Indeed, the opposite is true as can be seen from newspapers, TV programs, etc on a regular basis. There is a raging controversy among doctors about medical tests involving radiation, precisely because many now believe that the benefits of exposing patients to medical radiation do NOT offset the risks of harm the tests themselves create.  Hence, many doctors now question whether mammography should be recommended for the general population (of women, obviously).  Similarly, concerns about the overuse of CAT scans (which involve many times as much exposure) now mean that far fewer patients, including cancer patients, now receive scans as a matter of course.  That’s not to suggest that radiation no longer has medical applications: clearly, it does.  Rather, it’s to suggest that like other damaging medical concoctions, it’s application is being more and more limited thanks to a growing recognition of the harms caused by overuse.

Don’t take my word for it.  Go to any doctor of your choosing, and ask for to be exposed to any form of medical radiation you’d like on the basis that you want to “vaccinate” yourself against the damage from higher doses of radiation. Judge the results for yourself.  Any doctor taking you up on your invitation would be inviting a malpractice suit.

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An additional comment in response to another comment from Mr. Shaffer:

 

I’m not a health physicist, so I’m willing to be corrected, but I think Howard Shaffer is a bit off in his remarks on the new Berkeley study.  I’m make 2 points on this theme:

 

First, the Berkeley study, at least according to the write-up I read from the lab — http://newscenter.lbl.gov/news-releases/2011/12/20/low-dose-radiation/ — doesn’t PROVE much of anything.  Rather, it SUGGESTS that by creating fewer but more intense radiation induced foci (RIF), the DNA repairs itself better than the linear hypothesis would have suggested, and the authors “hypothesize” that “multiple repair activity increases the risks of broken DNA strands being incorrectly rejoined and that can lead to cancer.”  Moreover, the study is based on “an immortalized human breast cell line known as MCF10A, which has a much higher background of RIF than fibroblasts,” and the authors are now planning to replicate their results “to determine if our results are repeated beyond just a single cell line and under more realistic physiological conditions….”

 

As is often the case in the early stages scientific investigation, we’re a pretty long way from “proof.”

 

2) Shaffer also suggests that the more conventional interpretation – namely the linear, non-threshold hypothesis – suggests that low-dose radiation is cumulative.

 

I can’t speak for other interpretations of the linear hypothesis, but I’ve NEVER assumed that radiation damage was cumulative.  To the contrary, I’ve always thought that it involved ONE portion of ONE cell being bombarded by some form of radiation and repairing itself badly.  The reason the curve would be linear and proportional to dose is simply that the odds of that happening would be proportional to the number of events: the more bombardments, the greater the odds that the cell DNA will repair itself badly (rather than repairing itself correctly OR dying) in one of them.

 

My own guess would have been that lower doses actually cause MORE cancers, because the bombardments are less likely to kill cells outright, and more likely to damage them, but this new study certainly suggests that my hypothesis may be wrong.

 

Finally, Shaffer’s last paragraph makes an entirely different point:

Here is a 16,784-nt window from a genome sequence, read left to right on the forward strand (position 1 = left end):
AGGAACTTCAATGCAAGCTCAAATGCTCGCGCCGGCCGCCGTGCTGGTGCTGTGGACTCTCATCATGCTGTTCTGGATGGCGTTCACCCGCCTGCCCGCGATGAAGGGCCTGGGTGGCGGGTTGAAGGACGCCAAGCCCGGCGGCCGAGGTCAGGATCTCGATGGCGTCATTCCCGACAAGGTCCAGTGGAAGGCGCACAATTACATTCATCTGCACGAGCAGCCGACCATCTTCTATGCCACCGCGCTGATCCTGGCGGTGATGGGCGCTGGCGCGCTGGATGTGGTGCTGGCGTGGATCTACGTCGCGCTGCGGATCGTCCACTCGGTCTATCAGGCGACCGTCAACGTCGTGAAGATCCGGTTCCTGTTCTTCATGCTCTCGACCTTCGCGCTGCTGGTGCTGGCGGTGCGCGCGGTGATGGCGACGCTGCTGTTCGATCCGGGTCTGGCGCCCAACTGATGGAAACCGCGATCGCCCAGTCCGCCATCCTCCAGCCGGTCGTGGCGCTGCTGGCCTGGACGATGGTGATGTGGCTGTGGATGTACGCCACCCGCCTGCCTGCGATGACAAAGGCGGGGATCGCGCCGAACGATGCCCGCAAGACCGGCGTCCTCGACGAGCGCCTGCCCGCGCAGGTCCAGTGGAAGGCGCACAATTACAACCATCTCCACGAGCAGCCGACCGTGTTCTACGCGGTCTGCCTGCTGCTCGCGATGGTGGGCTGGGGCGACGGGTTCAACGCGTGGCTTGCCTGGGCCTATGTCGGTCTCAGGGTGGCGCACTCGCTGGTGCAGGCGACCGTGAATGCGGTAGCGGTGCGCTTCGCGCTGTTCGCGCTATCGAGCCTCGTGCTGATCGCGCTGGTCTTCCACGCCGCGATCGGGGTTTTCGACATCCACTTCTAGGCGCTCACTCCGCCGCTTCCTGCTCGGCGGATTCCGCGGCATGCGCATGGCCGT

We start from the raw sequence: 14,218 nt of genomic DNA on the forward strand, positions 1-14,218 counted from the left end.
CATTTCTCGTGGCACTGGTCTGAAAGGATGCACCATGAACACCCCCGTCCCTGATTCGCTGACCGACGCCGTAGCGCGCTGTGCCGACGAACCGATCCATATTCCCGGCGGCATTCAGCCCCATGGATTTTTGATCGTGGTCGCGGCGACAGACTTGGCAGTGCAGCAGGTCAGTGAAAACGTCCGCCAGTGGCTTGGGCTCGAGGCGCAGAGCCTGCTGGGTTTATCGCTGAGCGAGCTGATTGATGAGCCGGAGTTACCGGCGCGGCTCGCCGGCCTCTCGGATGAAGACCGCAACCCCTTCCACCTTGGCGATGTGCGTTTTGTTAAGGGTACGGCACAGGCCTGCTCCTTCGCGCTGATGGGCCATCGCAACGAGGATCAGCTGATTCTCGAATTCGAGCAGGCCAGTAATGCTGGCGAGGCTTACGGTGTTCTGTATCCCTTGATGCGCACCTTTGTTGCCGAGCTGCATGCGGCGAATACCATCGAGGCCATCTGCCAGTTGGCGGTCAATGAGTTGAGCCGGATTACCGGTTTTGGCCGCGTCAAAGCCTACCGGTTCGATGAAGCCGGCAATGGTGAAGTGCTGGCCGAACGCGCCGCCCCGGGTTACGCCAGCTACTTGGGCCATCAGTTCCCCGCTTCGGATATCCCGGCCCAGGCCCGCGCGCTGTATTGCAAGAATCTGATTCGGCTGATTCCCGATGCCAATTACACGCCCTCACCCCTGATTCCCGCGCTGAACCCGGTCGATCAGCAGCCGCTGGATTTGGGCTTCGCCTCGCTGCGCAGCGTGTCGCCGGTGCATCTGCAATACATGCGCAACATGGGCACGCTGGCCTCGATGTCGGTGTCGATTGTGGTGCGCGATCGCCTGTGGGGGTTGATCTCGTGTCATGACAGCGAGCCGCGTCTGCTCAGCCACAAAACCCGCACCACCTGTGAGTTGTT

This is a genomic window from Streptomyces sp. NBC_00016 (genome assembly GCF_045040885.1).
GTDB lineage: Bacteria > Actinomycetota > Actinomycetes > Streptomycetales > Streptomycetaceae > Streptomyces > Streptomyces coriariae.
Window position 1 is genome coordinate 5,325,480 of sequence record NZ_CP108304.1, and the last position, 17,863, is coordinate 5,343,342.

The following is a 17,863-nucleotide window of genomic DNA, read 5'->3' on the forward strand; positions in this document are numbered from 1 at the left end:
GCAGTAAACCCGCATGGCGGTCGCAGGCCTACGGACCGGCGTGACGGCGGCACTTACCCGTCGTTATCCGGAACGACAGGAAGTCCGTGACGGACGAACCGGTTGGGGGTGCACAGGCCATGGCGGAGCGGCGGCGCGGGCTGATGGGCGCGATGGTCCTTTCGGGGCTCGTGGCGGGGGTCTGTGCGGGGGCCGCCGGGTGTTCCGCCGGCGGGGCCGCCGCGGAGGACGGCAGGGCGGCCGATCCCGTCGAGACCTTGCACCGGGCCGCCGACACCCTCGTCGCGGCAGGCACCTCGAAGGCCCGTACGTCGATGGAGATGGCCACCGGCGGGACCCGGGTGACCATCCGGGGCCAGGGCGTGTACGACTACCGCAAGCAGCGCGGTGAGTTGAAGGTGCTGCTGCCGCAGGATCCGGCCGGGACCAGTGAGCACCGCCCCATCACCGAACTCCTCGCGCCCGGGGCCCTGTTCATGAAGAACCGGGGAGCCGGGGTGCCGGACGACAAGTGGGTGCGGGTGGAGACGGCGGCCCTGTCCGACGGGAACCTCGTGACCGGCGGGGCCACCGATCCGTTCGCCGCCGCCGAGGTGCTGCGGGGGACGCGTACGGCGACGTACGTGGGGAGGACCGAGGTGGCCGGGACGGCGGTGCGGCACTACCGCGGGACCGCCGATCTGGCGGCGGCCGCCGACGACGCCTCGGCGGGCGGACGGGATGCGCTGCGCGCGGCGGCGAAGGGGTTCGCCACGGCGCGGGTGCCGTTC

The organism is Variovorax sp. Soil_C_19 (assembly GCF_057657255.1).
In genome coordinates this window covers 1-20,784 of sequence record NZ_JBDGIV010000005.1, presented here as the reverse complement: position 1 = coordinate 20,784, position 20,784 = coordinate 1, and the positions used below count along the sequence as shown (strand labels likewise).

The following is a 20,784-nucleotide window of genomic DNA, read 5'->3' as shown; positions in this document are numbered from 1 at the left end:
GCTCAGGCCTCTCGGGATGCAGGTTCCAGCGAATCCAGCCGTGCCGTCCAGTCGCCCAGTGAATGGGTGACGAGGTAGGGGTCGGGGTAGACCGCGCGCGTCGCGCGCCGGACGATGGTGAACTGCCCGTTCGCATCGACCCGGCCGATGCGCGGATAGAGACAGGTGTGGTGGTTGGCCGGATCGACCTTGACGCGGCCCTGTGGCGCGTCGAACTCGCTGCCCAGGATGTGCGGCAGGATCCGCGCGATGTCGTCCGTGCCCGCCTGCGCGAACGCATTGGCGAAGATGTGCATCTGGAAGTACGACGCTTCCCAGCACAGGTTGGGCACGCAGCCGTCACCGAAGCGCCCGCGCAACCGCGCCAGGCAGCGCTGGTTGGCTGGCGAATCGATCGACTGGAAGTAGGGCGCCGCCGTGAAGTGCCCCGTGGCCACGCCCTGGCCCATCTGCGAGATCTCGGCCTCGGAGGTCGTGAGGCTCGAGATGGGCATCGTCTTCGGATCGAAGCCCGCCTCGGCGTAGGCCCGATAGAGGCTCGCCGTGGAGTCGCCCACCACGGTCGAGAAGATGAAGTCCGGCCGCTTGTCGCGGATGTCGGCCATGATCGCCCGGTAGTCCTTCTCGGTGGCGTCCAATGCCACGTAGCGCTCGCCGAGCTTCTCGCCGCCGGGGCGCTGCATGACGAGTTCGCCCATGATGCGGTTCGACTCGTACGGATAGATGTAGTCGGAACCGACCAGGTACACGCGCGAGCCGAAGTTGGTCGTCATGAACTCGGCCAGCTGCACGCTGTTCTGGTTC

3) I think Mr. Shaffer fails to appreciate the role of an interconnected grid in energy supply. In modern developed countries, electricity demand is met not on a one-to-one basis by any single power plant, but by an interconnected grid into which all power plants operating at any given moment (in a region) are fed.  This allows the grid operator to compensate in the background as it were for all kinds of intermittency, which otherwise would shut power down far more frequently than is the case now.

 

For example, Vermont Yankee is by far the largest generator in Vermont. If we relied SOLELY on VY for power, users would be blacked out whenever VY goes down for any reason, be it planned repairs or some accident or mischance.  Instead, power is dispatched from other sources when VY is not available and users are none the wiser as to when that happens.  The same thing happens when electrical demand spikes, as it does on a daily basis as well as, at unplanned times.

 

The importance of this is that wind and solar are CLEARLY intermittent sources which require EITHER batteries or another storage method (in off-grid use) OR require that the grid itself function effectively as a battery.  The point Mr. Shaffer is missing – and he has plenty of company – is that this happens ALL THE TIME on an electric grid.  Indeed, that’s the primary FUNCTION of the grid: namely, to adjust for the constant disequilibrium between electrical supply and electrical demand.

 

With or without renewables, electrical supply in our complex, developed world is not constant: it varies minute by minute and hour by hour as plants are ramped up and shut down. But similarly, electrical demand is never constant either: demand is almost always higher during the day and early evening, for example, than it is late at night, and it’s considerably higher on the hottest summer days and coldest winter nights than at other times.  Even within these relatively predictable parameters, users make on-the-spot decisions which can cumulatively have major impact: if a number of large machines come on simultaneously and unpredictably, the system would either go down or require FAR larger quantities of reserve power than is currently maintained.

 

Lowell Mountain and other renewable sources of power are small, intermittent generators, but they are not alone in either characteristic.  The New England grid has many small plants as well as the large nuclear and fossil fuel plants.

 

ISO-NE, the grid operator in our area, tells us that they are currently prepared to incorporate power from intermittent sources up to 20% of the power supply, and working diligently to increase that number.  Since current numbers, while climbing, are quite a bit lower than that threshold, there’s plenty of time for the grid operators to prepare.